Hold up an iPad and a PlayBook and you see one tablet device that's clearly a hit with consumers, and one that isn't.
Compare the boards of the two companies behind the products – Apple Inc. and Research In Motion Ltd. – and the differences are even more striking.
Sitting at Apple's board table are some of the most powerful consumer products executives in the world: Robert Iger, chief executive officer of Walt Disney Co., Andrea Jung, chairwoman and former CEO of Avon Products Inc., and Mickey Drexler, who built the Gap into a retail powerhouse and now runs J. Crew Group Inc.
If high-level consumer products experience is a theme among Apple directors, accounting is the specialty around the RIM board table. There are four accountants on its 11-member board, including chairwoman Barbara Stymiest and ex-CEO Jim Balsillie. Only Claudia Kotchka, a retired Procter & Gamble executive, has senior-level consumer products experience other than the RIM insiders.
RIM's move to make Ms. Stymiest, a Bay Street veteran, chairwoman and bring investment expert Prem Watsa of Fairfax Financial to the board is a solid first step, corporate governance experts say. But for RIM to push its executive team in the battle against Apple and other tech giants, more board moves will be needed.
The Apple board has a breadth of outside technology industry experience, including the former CEOs of defence contractor Northrop Grumman Corp., tax software specialist Intuit Inc. and biotech heavyweight Genentech Inc. The RIM board's techies, other than RIM insiders, number two: a retired senior executive with European telecommunications firm Telefonica SA and the former head of IBM Canada.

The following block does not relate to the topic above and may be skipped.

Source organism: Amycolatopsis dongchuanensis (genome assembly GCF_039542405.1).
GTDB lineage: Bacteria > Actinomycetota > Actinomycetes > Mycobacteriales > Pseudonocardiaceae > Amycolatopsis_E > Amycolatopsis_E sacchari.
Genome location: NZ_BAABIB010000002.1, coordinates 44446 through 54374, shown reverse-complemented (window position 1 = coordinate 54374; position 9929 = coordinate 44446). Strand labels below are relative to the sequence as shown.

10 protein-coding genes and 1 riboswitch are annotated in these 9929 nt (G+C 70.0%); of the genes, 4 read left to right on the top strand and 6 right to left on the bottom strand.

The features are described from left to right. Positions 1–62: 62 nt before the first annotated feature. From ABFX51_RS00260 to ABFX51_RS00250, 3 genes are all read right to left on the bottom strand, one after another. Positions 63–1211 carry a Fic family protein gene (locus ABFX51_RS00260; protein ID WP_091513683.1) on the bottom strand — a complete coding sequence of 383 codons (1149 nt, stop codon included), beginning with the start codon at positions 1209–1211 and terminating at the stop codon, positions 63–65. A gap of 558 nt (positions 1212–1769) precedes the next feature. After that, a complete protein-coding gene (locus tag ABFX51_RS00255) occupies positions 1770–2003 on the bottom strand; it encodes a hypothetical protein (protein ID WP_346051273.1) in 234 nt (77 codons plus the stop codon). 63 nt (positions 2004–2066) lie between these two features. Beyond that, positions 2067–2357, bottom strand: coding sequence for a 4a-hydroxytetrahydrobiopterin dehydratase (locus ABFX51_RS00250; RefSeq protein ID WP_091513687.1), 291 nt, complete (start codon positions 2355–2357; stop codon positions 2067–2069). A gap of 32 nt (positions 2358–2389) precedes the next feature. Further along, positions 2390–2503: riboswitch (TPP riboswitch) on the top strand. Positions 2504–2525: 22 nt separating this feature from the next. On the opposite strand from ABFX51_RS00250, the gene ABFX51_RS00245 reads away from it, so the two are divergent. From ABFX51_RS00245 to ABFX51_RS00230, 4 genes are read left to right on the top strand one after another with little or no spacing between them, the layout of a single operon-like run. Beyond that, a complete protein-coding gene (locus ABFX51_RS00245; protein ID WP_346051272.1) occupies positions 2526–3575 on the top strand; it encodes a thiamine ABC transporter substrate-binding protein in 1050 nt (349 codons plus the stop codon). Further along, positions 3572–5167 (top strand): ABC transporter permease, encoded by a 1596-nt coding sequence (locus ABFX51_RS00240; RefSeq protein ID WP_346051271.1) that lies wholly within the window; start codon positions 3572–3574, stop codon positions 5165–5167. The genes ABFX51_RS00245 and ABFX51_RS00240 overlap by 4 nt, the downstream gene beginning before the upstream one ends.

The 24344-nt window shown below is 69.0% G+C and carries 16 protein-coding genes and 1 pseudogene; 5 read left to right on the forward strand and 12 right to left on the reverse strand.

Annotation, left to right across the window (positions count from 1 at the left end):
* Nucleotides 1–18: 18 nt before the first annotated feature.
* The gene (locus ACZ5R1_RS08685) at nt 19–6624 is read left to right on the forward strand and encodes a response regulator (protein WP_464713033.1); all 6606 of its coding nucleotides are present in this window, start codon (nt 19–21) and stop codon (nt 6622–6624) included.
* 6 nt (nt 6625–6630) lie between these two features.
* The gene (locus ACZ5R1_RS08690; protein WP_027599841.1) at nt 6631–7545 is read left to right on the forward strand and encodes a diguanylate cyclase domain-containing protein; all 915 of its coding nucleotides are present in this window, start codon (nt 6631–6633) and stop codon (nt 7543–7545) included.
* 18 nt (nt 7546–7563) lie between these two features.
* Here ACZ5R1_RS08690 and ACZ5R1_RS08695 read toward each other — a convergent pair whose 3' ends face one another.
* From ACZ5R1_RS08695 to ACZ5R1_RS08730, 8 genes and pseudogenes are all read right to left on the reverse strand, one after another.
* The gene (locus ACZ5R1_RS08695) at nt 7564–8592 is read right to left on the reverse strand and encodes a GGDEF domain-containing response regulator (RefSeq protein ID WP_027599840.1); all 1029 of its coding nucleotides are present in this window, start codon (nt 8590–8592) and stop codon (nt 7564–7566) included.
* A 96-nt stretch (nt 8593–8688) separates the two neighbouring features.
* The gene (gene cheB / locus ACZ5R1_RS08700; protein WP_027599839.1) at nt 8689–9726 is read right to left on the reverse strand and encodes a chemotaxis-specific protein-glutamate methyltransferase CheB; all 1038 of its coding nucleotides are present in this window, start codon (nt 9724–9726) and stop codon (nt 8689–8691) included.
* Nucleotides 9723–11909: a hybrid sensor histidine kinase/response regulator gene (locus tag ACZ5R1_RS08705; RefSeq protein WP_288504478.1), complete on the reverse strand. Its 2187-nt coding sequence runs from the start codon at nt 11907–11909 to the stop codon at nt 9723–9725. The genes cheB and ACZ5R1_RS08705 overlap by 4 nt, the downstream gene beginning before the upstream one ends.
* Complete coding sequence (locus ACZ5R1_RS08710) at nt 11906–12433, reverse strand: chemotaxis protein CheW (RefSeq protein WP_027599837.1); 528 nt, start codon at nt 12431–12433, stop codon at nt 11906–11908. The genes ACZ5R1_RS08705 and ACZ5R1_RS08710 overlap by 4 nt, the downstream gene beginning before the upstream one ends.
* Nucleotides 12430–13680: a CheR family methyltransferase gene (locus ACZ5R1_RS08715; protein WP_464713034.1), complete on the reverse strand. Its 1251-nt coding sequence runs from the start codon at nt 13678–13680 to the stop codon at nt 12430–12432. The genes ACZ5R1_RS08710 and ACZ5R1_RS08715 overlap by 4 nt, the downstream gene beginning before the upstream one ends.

"One of the main things Barbara Stymiest has to do is to bring more talent on the board ... and ask some of the people to leave. She needs to do this in the next six to nine months," said Beverly Behan, a New York-based adviser to boards of S&P 1500 firms and author of Great Companies Deserve Great Boards. Although the RIM board "has just made some important and difficult decisions," more work needs to be done to add expertise in technology, Asia and consumer products, she said.
"RIM needs an infusion of new directors on the board who understand and are deeply rooted in the business," said David Anderson, president of Anderson Governance Group, a Toronto-based adviser to the boards of large Canadian and international companies. "If a board is to serve its function to be in a position to challenge management on a regular basis in the interests of the company – this is not a board that's well composed to do that."
In a statement sent to The Globe, RIM said it believes its board "is highly qualified and that the RIM board members' experience speaks for itself," RIM said in a statement, pointing out that in addition to a co-founder, board members have experience in technology, telecom, banking, education and consumer goods.
Ken Wong, a marketing and business strategy professor with the Queen's School of Business, said the board should consider adding an expert in payments technology, either from a credit card company, a major retailer or data powerhouse Equifax – "somebody who would give them insight into how to make this good engineering technologically more usable."
Mr. Anderson said the board should ask if Ms. Stymiest herself is the right person for the job of chair. "The chair must have the authority and respect among directors and with the CEO to lead," he said. "Is the new chair the right person? Does she know what needs to be done and can she rally the board? Will she coax and guide the board to courageous decisions?"
Ms. Stymiest didn't respond to a request for comment.